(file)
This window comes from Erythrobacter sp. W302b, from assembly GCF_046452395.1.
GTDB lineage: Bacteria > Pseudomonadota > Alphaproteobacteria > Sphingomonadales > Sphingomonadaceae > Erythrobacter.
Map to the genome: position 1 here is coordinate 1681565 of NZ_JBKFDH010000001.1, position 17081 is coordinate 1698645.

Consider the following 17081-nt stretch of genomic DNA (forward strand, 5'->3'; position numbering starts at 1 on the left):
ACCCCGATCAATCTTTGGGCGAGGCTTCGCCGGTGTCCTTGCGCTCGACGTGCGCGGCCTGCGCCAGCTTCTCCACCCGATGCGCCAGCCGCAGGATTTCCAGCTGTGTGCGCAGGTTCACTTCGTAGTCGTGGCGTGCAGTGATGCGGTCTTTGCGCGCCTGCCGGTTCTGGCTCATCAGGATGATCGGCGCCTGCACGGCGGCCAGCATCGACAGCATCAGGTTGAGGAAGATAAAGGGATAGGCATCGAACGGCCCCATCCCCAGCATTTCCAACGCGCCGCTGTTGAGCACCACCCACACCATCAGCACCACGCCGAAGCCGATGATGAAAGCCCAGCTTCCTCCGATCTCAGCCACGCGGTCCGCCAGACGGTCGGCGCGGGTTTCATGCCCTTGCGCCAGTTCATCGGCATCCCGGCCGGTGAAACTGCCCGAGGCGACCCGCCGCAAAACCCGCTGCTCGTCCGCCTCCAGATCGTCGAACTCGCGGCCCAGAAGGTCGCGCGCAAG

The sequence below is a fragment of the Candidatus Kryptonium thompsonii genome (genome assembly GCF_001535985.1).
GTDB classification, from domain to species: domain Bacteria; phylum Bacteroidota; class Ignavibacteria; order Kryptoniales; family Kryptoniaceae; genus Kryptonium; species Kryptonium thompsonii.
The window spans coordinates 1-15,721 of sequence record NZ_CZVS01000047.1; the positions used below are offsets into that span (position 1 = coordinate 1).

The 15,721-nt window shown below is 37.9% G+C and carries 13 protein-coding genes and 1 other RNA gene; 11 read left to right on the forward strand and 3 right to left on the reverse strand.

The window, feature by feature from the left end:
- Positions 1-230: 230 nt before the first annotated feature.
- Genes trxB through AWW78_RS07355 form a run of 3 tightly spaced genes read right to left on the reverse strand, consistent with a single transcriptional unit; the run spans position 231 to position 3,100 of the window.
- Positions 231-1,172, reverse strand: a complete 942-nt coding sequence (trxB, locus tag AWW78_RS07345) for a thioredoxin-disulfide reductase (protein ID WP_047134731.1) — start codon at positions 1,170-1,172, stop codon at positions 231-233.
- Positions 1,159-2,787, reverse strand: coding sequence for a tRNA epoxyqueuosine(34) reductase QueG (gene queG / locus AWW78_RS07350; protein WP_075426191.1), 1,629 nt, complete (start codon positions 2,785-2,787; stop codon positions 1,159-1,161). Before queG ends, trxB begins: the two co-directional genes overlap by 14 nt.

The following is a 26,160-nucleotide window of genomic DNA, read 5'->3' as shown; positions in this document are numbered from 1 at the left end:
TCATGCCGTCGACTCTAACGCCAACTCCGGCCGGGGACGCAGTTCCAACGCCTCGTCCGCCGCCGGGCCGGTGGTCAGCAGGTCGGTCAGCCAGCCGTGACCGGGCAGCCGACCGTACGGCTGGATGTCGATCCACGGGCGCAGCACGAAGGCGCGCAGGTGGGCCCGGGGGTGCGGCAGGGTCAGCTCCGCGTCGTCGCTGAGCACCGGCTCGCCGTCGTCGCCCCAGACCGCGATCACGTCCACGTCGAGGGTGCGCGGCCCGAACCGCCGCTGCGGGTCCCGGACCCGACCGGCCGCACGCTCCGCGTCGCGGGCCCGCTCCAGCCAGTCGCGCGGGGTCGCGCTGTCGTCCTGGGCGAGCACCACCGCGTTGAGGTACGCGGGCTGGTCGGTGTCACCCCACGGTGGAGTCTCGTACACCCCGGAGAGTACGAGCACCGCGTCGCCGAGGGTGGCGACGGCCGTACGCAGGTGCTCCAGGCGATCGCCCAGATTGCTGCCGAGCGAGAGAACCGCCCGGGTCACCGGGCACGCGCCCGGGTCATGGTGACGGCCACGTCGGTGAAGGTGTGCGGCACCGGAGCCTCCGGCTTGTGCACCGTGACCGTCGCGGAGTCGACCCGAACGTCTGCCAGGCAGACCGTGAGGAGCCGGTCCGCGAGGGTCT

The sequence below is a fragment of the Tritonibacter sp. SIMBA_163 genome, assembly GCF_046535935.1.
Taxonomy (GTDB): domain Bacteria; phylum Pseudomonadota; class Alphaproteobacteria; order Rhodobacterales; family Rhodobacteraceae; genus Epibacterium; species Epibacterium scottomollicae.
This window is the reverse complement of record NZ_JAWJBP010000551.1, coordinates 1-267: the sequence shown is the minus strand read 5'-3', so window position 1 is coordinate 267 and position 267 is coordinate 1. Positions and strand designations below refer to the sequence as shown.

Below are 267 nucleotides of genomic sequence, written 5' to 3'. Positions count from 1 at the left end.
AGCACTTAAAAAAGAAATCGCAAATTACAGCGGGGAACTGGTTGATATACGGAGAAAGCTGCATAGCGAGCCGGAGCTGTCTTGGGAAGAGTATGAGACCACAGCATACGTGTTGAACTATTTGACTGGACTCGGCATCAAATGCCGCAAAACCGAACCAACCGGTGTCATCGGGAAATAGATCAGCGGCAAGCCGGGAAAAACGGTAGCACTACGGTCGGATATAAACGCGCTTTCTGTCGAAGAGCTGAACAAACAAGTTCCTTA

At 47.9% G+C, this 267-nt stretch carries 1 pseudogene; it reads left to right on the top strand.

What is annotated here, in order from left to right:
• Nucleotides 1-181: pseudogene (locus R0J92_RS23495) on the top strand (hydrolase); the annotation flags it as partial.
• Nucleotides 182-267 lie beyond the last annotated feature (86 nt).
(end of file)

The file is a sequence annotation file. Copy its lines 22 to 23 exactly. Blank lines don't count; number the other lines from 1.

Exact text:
At 47.9% G+C, this 267-nt stretch carries 1 pseudogene; it reads left to right on the top strand.

What is annotated here, in order from left to right: